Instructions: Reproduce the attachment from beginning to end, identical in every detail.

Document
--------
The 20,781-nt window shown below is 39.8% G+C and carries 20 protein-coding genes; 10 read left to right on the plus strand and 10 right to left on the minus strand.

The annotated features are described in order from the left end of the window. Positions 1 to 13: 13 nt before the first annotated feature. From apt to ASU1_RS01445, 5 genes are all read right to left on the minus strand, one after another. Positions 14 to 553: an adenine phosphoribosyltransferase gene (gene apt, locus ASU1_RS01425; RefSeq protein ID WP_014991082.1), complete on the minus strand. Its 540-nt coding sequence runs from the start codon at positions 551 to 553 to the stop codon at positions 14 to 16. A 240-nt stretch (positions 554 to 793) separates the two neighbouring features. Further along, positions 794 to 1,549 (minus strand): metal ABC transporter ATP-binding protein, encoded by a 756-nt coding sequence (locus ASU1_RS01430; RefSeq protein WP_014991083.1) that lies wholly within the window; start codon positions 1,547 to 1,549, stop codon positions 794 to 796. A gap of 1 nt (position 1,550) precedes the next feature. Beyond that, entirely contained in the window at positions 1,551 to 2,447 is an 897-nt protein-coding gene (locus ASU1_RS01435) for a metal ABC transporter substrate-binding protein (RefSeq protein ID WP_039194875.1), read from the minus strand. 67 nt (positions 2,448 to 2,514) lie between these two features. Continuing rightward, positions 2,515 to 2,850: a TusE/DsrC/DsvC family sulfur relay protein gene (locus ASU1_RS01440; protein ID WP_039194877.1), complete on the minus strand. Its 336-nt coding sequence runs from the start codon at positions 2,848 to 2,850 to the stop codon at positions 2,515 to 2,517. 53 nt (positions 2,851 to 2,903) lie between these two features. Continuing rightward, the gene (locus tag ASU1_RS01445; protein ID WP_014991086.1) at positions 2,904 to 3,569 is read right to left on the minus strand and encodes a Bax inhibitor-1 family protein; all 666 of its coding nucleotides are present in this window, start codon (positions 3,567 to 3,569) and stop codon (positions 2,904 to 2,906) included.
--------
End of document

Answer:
The 20,781-nt window shown below is 39.8% G+C and carries 20 protein-coding genes; 10 read left to right on the plus strand and 10 right to left on the minus strand.

The annotated features are described in order from the left end of the window. Positions 1 to 13: 13 nt before the first annotated feature. From apt to ASU1_RS01445, 5 genes are all read right to left on the minus strand, one after another. Positions 14 to 553: an adenine phosphoribosyltransferase gene (gene apt, locus ASU1_RS01425; RefSeq protein ID WP_014991082.1), complete on the minus strand. Its 540-nt coding sequence runs from the start codon at positions 551 to 553 to the stop codon at positions 14 to 16. A 240-nt stretch (positions 554 to 793) separates the two neighbouring features. Further along, positions 794 to 1,549 (minus strand): metal ABC transporter ATP-binding protein, encoded by a 756-nt coding sequence (locus ASU1_RS01430; RefSeq protein WP_014991083.1) that lies wholly within the window; start codon positions 1,547 to 1,549, stop codon positions 794 to 796. A gap of 1 nt (position 1,550) precedes the next feature. Beyond that, entirely contained in the window at positions 1,551 to 2,447 is an 897-nt protein-coding gene (locus ASU1_RS01435) for a metal ABC transporter substrate-binding protein (RefSeq protein ID WP_039194875.1), read from the minus strand. 67 nt (positions 2,448 to 2,514) lie between these two features. Continuing rightward, positions 2,515 to 2,850: a TusE/DsrC/DsvC family sulfur relay protein gene (locus ASU1_RS01440; protein ID WP_039194877.1), complete on the minus strand. Its 336-nt coding sequence runs from the start codon at positions 2,848 to 2,850 to the stop codon at positions 2,515 to 2,517. 53 nt (positions 2,851 to 2,903) lie between these two features. Continuing rightward, the gene (locus tag ASU1_RS01445; protein ID WP_014991086.1) at positions 2,904 to 3,569 is read right to left on the minus strand and encodes a Bax inhibitor-1 family protein; all 666 of its coding nucleotides are present in this window, start codon (positions 3,567 to 3,569) and stop codon (positions 2,904 to 2,906) included.